Surface Functionalization, Drug Delivery, and Anti-microbial Coatings
Monday, April 28, 2014 1:30 PM in Room Sunrise
D1-1 Wetting and Biocompatible Properties of Oxygen Plasma Treatment on Diamond-like Carbon Thin Films
Chavin Jongwannasiri (Nippon Institute of Technology, Japan); Anak Khantachawana (King Mongkut’s University of Technology Thonburi, Thailand); Shuichi Watanabe (Nippon Institute of Technology, Japan)
Titanium and titanium alloys have found several applications in the biomedical field due to their unique biocompatibility. However, there are problems associated with these materials in applications in which there is direct contact with blood, for instance, thrombogenesis and protein adsorption. Surface modification is one of the effective methods used to improve the performance of titanium and titanium alloys in these circumstances. In this study, oxygen (O2) plasma treatment on diamond-like carbon (DLC) film surfaces is studied, taking into account the wetting and biocompatible properties. All the films were prepared on silicon (100) wafers and nickel-titanium by a plasma-based ion implantation (PBII) technique using acetylene (C2H2) as plasma source. The as-deposited DLC films were then treated with O2 plasma using various radio frequency (RF) powers and treatment times in order to characterize the wettability and biocompatibility, compared to as-deposited DLC, fluorinated diamond-like carbon (F-DLC), titanium alloys and polymers. The thickness and structure of the films were evaluated using stylus profilometer and Raman spectroscopy. The wettability was assessed using a contact angle meter. The friction coefficient was measured using ball-on-disk friction testing. Cytotoxicity tests were performed using MTT assay and dyed fluorescence. The results indicate the O2 plasma treatment on DLC film surfaces influenced to thickness change, but unaffected to structure of the films with various RF powers and treatment times. These films present their hydrophilic surfaces due to a low contact angle and high surface energy. Further, O2 plasma treatment on DLC film surfaces exhibits low friction coefficient and less cytotoxicity on their surfaces. It is concluded that O2 plasma treatment can be used to make hydrophilic DLC, making it a favorable wetting surface and improving the biocompatibility for biomedical applications.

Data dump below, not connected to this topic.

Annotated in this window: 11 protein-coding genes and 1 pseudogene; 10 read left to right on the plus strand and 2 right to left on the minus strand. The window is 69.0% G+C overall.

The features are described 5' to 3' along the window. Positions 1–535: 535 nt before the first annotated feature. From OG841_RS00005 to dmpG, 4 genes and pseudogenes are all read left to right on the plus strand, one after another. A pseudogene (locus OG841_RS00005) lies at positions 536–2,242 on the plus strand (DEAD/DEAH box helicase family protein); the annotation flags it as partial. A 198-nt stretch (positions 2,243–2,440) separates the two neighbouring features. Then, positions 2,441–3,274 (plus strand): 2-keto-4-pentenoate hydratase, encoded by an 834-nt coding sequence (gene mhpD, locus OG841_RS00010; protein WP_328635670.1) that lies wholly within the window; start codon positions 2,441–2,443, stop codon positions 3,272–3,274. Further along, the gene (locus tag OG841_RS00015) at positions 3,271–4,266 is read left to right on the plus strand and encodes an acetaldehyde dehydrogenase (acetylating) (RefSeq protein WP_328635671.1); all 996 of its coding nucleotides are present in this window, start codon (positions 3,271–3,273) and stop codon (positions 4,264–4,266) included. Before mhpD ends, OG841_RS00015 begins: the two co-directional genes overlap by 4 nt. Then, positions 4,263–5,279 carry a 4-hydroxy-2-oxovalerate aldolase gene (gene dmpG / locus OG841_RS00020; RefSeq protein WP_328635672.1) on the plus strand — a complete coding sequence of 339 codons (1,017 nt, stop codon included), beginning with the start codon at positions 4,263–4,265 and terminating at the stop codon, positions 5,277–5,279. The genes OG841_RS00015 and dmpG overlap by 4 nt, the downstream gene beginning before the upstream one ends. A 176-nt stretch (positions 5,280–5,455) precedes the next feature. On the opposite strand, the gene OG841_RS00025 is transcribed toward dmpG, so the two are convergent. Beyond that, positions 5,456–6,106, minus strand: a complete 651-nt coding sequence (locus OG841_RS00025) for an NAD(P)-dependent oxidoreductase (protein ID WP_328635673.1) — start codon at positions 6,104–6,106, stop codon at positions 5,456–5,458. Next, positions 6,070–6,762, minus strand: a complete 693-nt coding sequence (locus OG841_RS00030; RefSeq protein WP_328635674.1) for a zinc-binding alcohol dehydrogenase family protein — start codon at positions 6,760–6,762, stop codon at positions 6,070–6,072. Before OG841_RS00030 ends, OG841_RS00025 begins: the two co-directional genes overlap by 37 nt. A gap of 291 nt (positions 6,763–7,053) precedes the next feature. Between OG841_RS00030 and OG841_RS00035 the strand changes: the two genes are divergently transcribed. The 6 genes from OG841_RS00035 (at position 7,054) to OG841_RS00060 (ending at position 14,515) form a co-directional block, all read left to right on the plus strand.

D1-2 Preparation and Assessment of Bone Morphogenetic Proteins Immobilized Titanium Dioxide on Titanium Surface for Bone Implant
Hui-Ying Shu (Feng Chia University, Taiwan); Hsien-Te Chen (China Medical University Hospital, Taiwan); Chi-Jen Chung (Central Taiwan University of Science and Technology, Taiwan); JuLiang He (Feng Chia University, Taiwan)
The increasing demand of high performance medical implants for improving living quality of human beings has led very rapid growth and development of medical implant products. Characterized by their light-weight and bio-inertness to living bone, titanium alloys are widely used as implant material for dental and orthopedic applications. Research works on the improved osseointegration capability and the reduced healing time of such implants still persist, particularly those works on developing a bioactive ceramic layer followed by attaching bone cell favoring reagents.
By considering micro-arc oxidation (MAO) technique to grow bioactive ceramic layer over titanium surface, it provides a wide range of benefits for implant purposes, porous structure (acting as scaffold) and strong film adhesion (avoiding delaminating during service) in particular. The aim of this study is to fabricate a biocompatible titanium dioxide (TiO2) coating over the titanium metal via MAO technique, followed by covalently grafting bone morphogenetic proteins (BMP-2/BMP-7). The experimental results revealed that the MAO coatings are porous structure which facilitate hydroxylation of TiO2 coating to presumably absorb and anchor protein molecules, and then Ca2+ and PO43- to form apatite. The in-vitro test suggested that it favors oesteoblast cell growth over the protein grafted TiO2 surface of the titanium substrate.
Keywords: titanium; micro-arc oxidation (MAO); titanium dioxide (TiO2); covalently grafting; bone morphogenetic protein (BMP).
D1-3 Biofilm formation and consequences in dental implants: New insights
Argelia Almaguer-Flores (Universidad Nacional Autónoma de México, Mexico)